The Earthquake Recovery Minister needs to step aside and let somebody else manage the building of Christchurch's convention centre, the head of the city's tourism agency says.
He was responding to a Treasury report labelling government plans to build sports facilities, a stadium and the convention centre as unachievable.
The report said the projects had major issues with project definition, budgets and benefits and that those issues did not appear resolvable.
Earthquake Recovery Minister Gerry Brownlee has dismissed the report.
But Christchurch and Canterbury Tourism chief executive Tim Hunter said Mr Brownlee needed to come clean on when the convention centre would be built.
"Back in May, he said publicly that we shouldn't put out timelines about when we can expect conferences because it diminishes his ability to get a sharp price.
"Well, at that stage, he'd had three years to get a sharp price - and if he really can't do that, he should probably hand that job to someone else."
Mr Hunter said he was told in August by Prime Minister John Key the government was not getting value for money from the project and nothing would happen until it did.
"The government has been in total disarray on this project for quite some time now.
"In the middle of the year, we wrote to the prime minister to outline our concerns and it appeared that the issue at that stage was costs - and it was a case of saying the government wasn't satisfied it was going to get value out of the proposals that were coming in."
City Owners Rebuild Entity spokesperson Ernest Duval, who represents central city business owners, said the report added further uncertainty to an already uncertain picture.
"I think there's some explanations needed, and that's probably something the government needs to do internally, because people don't want uncertainty on something as significant as this.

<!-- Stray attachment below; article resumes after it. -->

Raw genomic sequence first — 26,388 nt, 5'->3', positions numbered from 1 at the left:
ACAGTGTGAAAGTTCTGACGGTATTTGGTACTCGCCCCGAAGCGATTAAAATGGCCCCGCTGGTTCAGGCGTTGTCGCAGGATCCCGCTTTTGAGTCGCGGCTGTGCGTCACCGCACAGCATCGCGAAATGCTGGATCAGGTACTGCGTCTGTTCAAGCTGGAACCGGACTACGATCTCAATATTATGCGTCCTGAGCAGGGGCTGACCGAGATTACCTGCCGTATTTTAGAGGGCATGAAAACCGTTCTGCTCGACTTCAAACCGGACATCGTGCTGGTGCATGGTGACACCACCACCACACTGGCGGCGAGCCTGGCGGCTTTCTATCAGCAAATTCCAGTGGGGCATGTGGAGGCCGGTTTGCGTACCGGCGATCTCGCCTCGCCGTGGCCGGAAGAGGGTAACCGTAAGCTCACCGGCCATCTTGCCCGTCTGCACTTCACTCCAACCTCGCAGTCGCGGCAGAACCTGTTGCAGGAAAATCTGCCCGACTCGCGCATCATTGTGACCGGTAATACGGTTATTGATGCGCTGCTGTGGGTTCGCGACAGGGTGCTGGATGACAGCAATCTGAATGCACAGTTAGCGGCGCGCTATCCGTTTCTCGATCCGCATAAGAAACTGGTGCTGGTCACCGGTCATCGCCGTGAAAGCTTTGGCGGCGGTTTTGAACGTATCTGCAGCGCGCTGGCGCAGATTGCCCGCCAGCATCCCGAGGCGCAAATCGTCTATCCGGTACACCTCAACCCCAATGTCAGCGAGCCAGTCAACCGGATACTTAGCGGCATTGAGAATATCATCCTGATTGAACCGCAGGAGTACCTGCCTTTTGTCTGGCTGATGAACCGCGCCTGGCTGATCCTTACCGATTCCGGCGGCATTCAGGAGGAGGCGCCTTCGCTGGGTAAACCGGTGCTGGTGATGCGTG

"Either there's substance in what Treasury is saying or there isn't, but someone needs to come forward and clear the air and give people the confidence they need at this point in time."
Mr Duval said the pressure was on the government to make an announcement.
"There's a couple of significant announcements affecting central Christchurch apparently going to be made before Christmas," he said.
"I would hope that it would be made before Christmas because we'd be coming up to the fifth anniversary of the earthquakes, so I would hope it's made pretty soon."
February 2011: Series of earthquakes damage most buildings in the CBD beyond repair.
July 2012: Earthquake Recovery Minister Gerry Brownlee announces a blueprint for the CBD, where the government plans to purchase land and designate it for a series of anchor projects including a convention centre, metro sports facility and covered stadium.
May 2015: With no explanation, the timeframe to complete the convention centre is pushed back 18 months to the end of 2018 and the metro sports facility is pushed back two years to 2020. In the same month, Prime Minister John Key tells a tourism conference the costs of the convention centre have blown out and will need trimming.
December 2015: Treasury releases a report labelling the convention centre and other anchor projects as unachievable. "A number of project milestones have been missed or are under review... these issues suggest the programme continues to be overly optimistic about what is achievable."